2

Here is what worked for me ... very simple way:

  1. Go to Users folder
  2. Options ... Change Folder Options ... View Tab ...Show Hiddeden Files and Folders.
  3. Then go deep into the hidden AppData folder within the unwanted user folder and delete all the subfolders ― starting with the lowest level foler
  4. Delete the unwanted folder.
0

You could try to delete the profile. Open System Properties, choose the Advanced tab and select "Settings" in the User Profiles section. This will bring up a list. If Bob is listed in there, you can try deleting which should clear up all associated registry keys, directories etc.

  • @arco444 - Thanks for the advice, but after opening System Properties the only thing I see is my new account, "Default Profile", and 2 more that say "Account Unkown". No Bob anywhere there, but he's still in Explorer under Users. Any other advice? Thanks, Jason (original poster) – user182622 Jan 28 '14 at 16:26
  • Likely Bob is one of the "Account Unknown" profiles. I've never noticed any ill effects from deleting unknown profiles and pretty sure it's safe to do so but won't be held responsible if it causes any issues :) – arco444 Jan 28 '14 at 17:48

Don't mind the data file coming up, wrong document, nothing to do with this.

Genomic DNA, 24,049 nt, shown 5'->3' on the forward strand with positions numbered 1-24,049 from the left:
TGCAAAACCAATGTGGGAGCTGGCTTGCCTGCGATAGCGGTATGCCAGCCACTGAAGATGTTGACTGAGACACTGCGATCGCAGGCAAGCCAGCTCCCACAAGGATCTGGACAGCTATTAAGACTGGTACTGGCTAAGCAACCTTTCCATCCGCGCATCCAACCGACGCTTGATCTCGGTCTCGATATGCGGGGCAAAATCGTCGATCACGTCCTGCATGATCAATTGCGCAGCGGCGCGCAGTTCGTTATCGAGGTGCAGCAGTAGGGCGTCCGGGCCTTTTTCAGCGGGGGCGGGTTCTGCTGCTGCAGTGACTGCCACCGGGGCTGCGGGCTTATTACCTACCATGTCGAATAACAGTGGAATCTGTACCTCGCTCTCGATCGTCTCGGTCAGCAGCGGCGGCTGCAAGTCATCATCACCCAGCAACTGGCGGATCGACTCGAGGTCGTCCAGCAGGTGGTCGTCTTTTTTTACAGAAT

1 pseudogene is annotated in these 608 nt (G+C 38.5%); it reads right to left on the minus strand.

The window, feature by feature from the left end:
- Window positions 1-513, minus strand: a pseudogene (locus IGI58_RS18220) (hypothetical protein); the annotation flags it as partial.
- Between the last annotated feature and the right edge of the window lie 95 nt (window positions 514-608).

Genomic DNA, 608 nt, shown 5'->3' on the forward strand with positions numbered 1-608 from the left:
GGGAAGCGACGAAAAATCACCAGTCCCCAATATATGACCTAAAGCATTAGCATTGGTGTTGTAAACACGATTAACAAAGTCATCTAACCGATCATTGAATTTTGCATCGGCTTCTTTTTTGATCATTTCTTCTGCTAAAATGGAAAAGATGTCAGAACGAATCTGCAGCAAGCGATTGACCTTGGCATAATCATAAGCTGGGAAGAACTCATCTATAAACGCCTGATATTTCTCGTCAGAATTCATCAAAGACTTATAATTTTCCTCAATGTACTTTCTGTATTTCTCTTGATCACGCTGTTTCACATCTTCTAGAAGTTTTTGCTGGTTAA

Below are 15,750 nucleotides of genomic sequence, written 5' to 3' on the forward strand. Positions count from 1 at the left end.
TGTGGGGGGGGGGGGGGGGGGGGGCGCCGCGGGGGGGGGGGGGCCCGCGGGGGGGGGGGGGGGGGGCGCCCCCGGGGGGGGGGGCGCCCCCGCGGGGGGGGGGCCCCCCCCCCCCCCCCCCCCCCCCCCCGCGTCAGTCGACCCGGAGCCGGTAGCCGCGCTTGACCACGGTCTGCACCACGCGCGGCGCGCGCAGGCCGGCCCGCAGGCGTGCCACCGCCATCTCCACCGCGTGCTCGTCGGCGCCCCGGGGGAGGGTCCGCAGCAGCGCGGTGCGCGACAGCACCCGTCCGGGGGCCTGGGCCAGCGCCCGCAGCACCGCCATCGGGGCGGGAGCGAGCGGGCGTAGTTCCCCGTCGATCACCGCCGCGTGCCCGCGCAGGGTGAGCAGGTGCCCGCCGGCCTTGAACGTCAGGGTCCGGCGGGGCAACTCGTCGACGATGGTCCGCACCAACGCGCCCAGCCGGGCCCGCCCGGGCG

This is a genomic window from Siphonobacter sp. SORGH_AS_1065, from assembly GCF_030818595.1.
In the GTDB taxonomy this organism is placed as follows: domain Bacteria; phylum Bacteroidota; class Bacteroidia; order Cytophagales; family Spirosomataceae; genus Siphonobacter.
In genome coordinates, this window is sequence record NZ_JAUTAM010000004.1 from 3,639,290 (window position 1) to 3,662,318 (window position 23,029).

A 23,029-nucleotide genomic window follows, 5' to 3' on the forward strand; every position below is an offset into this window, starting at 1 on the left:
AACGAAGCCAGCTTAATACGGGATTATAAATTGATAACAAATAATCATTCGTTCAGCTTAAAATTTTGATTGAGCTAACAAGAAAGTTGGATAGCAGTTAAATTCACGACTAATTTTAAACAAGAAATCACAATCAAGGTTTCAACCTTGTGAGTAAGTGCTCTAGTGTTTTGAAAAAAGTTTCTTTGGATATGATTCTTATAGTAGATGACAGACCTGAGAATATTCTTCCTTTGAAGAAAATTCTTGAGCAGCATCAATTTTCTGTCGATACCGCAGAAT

• Strange - I deleted Bob from Control Panel -> User Accounts. There were already the 2 Acc't Unknowns, so I'm thinking Windows didn't somehow "move" him into one of the accounts. But I'll give it a shot just the same! – user182622 Jan 31 '14 at 14:53
  • When you delete the user account, it does not remove the profile folder, and now that the folder is no longer associated with a user profile, it will be listed as "Account Unknown" as you observed. – music2myear Oct 8 '14 at 18:33
0

For future reference, Win8.1 (and probably Win8) has a built-in repair console that let me delete an old user folder that I could not delete from within Windows. Not safe boot's command prompt mode, but a direct boot to console. It boots from a tiny X: drive, and at this point C: is the special boot partition, so your real C: drive is D:.

In D:\Users, I was able to use "RMDIR /S badAccountName" to quickly delete all of the folders.

The harder part is getting to the repair console. Log out, then hold shift and click the on-screen power icon and choose "Restart". Keep holding shift as it restarts, and you will get a menu of repair options. Choose "Troubleshoot" and then "Advanced Options" and then "Command Prompt"

You will need to log in with your working account, and will then get a command prompt on the X: special boot drive. Change to D: and dir to confirm that it is your normal C: drive; if not, use DISKPART to list the various drives and volumes to figure out where your real drive is.

  • This repair console isn't limited to Windows 7 if you are talking about WinRE – Ramhound Jan 7 '15 at 13:34
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Use robocopy with flag /Mir from administrator cmd to mirror an empty folder into the Bob folder. This command can bypass path length limit and use the power of top admin. Only file are read-only and are being opened will not be delete